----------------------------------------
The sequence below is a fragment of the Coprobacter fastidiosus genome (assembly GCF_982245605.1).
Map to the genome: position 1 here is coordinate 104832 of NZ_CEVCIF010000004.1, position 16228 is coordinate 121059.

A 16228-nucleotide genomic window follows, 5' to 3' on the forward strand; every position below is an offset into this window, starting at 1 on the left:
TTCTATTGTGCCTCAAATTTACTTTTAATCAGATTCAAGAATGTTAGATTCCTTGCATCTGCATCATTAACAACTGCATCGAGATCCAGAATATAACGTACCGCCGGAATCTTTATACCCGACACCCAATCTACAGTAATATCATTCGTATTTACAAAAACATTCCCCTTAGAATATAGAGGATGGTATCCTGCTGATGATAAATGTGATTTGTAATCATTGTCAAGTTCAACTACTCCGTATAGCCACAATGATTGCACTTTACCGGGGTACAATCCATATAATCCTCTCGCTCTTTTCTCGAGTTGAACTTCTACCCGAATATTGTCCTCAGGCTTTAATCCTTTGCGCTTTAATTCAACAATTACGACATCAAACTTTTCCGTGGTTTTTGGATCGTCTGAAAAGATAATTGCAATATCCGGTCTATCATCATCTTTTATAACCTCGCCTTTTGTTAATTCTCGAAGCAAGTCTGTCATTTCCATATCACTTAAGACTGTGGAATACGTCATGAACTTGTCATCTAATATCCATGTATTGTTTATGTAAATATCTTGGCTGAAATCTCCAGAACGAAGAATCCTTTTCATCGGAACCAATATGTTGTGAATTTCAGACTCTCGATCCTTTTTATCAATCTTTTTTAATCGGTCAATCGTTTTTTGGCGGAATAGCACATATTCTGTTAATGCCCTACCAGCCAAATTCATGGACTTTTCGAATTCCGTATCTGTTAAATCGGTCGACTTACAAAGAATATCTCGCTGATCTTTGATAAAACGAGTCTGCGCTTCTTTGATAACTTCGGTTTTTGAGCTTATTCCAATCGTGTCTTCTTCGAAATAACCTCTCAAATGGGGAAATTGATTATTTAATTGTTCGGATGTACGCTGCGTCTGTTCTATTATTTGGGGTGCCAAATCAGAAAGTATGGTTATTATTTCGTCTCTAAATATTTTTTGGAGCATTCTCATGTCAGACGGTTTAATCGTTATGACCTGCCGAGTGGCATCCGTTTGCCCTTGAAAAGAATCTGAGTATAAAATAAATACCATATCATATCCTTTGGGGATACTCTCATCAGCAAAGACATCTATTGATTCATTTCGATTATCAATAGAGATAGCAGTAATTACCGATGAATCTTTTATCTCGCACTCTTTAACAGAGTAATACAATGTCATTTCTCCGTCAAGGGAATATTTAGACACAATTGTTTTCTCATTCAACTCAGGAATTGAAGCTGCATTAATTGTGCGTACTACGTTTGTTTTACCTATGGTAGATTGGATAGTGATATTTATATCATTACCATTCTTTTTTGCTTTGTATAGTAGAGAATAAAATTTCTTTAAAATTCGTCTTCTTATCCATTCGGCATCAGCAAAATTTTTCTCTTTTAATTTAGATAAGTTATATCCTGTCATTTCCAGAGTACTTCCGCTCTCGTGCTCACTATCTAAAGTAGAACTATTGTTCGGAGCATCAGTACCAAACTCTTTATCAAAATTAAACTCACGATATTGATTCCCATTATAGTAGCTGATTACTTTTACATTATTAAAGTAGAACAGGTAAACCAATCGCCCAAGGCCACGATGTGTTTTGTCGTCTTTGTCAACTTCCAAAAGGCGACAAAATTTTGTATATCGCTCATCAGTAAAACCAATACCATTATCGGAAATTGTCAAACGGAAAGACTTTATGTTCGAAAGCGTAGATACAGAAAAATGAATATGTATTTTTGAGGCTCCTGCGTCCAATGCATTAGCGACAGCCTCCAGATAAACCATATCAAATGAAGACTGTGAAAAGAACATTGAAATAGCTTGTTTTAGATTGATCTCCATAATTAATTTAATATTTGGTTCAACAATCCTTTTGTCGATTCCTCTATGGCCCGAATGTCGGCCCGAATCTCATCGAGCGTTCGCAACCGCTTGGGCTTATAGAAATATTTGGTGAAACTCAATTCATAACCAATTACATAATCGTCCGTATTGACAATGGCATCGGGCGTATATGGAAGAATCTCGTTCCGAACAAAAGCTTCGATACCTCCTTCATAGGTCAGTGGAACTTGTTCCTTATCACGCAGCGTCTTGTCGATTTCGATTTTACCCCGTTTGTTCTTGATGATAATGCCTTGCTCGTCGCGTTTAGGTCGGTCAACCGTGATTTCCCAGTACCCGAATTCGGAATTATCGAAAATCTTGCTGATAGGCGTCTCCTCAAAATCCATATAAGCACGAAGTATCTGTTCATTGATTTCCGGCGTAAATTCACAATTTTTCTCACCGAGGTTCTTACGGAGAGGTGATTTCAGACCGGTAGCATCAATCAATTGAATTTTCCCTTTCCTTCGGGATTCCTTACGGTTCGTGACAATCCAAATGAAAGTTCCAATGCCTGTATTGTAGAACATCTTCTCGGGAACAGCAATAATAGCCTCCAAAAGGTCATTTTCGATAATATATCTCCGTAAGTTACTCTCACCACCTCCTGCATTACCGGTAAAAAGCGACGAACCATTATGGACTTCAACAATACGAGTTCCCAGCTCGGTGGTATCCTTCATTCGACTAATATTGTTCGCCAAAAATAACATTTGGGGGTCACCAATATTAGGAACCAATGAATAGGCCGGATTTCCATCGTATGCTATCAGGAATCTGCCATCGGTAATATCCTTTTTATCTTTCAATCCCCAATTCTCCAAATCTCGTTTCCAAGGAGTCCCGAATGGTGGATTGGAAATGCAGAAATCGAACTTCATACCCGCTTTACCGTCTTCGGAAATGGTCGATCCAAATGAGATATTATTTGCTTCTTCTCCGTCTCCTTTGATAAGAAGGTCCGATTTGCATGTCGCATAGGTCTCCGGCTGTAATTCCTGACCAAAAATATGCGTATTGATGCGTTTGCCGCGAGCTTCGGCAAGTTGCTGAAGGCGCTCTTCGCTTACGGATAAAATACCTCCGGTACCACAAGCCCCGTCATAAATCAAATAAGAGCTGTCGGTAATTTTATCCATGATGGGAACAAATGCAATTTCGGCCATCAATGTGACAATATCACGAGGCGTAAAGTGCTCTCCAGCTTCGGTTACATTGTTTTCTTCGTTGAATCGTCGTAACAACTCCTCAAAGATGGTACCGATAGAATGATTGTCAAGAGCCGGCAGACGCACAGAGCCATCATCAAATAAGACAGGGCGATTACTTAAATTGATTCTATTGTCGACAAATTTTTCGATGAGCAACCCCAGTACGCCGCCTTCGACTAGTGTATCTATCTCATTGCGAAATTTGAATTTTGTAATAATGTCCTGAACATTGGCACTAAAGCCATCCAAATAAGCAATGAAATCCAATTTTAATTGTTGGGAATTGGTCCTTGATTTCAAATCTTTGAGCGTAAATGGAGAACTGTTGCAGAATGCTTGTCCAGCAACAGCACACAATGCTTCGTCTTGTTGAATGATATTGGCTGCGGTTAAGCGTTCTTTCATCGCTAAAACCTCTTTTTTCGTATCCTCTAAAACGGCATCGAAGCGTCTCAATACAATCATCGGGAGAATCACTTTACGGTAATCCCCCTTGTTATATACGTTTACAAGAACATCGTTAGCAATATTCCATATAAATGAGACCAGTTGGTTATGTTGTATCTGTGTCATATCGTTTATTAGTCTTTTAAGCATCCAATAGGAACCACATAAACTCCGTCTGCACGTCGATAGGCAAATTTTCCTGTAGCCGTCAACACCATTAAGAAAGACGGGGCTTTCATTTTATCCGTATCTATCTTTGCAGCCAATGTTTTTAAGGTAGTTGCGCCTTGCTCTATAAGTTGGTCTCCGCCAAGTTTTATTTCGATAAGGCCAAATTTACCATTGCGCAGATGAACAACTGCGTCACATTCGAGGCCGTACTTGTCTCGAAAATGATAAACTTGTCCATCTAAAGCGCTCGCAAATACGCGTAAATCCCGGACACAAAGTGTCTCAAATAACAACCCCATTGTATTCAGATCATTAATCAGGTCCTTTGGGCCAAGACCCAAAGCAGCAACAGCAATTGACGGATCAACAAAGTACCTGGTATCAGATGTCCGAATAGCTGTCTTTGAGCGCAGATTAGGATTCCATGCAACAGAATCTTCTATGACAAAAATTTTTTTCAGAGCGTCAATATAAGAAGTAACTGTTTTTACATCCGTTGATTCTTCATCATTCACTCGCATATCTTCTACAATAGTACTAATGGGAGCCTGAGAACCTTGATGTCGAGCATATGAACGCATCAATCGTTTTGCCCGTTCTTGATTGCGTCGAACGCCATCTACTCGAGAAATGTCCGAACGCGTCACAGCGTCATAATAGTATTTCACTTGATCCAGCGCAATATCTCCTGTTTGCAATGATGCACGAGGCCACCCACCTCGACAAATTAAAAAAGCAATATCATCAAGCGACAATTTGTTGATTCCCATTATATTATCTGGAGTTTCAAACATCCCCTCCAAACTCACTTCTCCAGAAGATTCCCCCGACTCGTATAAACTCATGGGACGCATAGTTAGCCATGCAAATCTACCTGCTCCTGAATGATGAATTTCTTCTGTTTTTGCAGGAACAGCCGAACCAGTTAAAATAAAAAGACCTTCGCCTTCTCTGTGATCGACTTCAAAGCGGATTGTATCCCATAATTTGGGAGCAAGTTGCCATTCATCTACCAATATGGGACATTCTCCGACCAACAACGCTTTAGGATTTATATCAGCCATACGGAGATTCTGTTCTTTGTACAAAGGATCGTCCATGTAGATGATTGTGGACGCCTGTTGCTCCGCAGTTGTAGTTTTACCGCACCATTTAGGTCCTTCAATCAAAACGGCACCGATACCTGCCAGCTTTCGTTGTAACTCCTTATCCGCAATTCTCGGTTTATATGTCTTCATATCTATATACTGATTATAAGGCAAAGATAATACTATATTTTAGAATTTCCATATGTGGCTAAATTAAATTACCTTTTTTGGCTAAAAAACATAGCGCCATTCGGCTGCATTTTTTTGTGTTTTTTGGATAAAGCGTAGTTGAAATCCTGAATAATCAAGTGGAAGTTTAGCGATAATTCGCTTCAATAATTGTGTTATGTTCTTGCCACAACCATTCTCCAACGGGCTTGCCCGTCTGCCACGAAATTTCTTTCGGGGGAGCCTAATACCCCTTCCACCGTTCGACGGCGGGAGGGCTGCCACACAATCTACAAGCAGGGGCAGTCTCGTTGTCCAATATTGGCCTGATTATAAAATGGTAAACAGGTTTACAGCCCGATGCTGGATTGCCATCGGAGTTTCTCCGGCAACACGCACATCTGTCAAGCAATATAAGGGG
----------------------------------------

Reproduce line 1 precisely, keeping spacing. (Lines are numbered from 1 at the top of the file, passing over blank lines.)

The sequence below is a fragment of the Coprobacter fastidiosus genome (assembly GCF_982245605.1).